Harold Schimmel on Close Listening
Harold Schimmel was born in 1935 in Bayonne, New Jersey, and attended Cornell University before immigrating to Israel in 1962, where he started to write in his adopted language, Hebrew. He lives in Jerusalem. Schimmel has translated Hebrew poets Uri Zvi Greenberg, Avot Yeshurun, and Yehuda Amichai. His first book, First Poems, came out in 1962 in English. He has many books in Hebrew and two in English translation: From Island to Island (Selected Poems) and Qasida (essay), both from Ibis in 1997 and both translated by Peter Cole.
In program one, Schimmel reads a few early American (English) poems and then reads some of his Hebrew poems, offering line-by-line spontaneous translations.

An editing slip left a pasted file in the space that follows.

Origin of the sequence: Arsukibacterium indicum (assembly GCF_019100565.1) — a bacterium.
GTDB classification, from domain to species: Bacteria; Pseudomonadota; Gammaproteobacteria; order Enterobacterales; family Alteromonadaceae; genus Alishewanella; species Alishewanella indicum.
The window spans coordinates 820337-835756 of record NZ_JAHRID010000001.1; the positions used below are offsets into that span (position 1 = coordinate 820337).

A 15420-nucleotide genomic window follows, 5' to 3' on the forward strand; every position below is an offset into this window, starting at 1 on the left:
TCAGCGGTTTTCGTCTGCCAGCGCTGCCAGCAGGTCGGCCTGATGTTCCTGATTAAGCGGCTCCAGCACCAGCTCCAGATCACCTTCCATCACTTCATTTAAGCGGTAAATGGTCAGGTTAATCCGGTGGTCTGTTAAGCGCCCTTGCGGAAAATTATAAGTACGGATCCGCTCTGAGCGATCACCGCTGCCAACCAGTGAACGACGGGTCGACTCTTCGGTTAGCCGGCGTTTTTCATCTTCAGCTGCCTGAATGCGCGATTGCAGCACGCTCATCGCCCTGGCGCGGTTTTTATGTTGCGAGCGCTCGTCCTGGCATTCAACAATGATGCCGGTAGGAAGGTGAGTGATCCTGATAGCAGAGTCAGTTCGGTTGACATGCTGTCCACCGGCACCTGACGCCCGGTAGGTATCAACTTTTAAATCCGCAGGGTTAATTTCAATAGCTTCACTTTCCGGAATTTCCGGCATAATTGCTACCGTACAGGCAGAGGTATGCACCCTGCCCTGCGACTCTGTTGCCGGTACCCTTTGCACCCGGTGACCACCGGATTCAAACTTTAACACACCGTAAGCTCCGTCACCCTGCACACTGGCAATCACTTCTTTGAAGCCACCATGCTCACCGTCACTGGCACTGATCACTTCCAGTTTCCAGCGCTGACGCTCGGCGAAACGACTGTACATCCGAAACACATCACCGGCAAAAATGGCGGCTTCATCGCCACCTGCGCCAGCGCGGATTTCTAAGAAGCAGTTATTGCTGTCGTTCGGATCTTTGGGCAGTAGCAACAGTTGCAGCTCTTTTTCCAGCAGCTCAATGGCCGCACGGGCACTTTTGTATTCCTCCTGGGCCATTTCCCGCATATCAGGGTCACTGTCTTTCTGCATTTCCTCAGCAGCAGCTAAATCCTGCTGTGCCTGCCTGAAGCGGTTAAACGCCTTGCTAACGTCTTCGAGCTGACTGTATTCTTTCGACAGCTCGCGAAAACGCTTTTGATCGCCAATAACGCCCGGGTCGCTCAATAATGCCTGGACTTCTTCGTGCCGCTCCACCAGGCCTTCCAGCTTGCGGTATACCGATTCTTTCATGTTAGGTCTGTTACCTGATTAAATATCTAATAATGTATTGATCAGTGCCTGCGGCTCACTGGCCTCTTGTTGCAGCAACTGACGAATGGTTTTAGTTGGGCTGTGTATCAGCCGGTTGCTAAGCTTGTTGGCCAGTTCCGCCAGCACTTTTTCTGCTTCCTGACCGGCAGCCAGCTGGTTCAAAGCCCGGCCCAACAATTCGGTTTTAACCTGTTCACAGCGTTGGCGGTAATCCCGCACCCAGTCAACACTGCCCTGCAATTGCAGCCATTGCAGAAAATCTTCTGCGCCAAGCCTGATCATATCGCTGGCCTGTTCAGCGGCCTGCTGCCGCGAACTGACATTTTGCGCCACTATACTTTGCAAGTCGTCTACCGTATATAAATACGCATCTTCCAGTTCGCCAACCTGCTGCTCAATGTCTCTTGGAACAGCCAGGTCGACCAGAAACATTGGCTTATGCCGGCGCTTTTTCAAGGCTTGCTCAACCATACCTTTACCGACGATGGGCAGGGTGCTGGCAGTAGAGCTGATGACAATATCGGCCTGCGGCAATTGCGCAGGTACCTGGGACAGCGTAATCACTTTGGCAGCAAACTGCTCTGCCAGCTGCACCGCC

In program two, Schimmel talks about his decision to write in Hebrew — a language he hardly knew — after moving to Israel/Palestine in his late twenties; the innovative nature of his disfluent Hebrew and its echoes of American poetry, especially Zukofsky and Olson; his work translating his poem “1860” with Guy Davenport, who had given him a copy of Zukofsky’s 80 Flowers, to which the poem responds; his friendship with Edwin Denby and his circle; his meeting and lifelong friendship with New York artist George Schneeman; his relation to other Hebrew poets; and the question of identity in his work. Image at right: Schneeman’s portrait of Schimmel, which hangs in his apartment.
The programs were recorded in Harold Schimmel’s Jerusalem apartment and coproduced by Ariel Resnikoff and Charles Bernstein for Clocktower Radio and PennSound.
Ariel Resnikoff, Harold Schimmel, Charles Bernstein, after the shows; photo by Susan Bee
Before we began taping, Schimmel asked me to read “After Campion” from All the Whiskey in Heaven: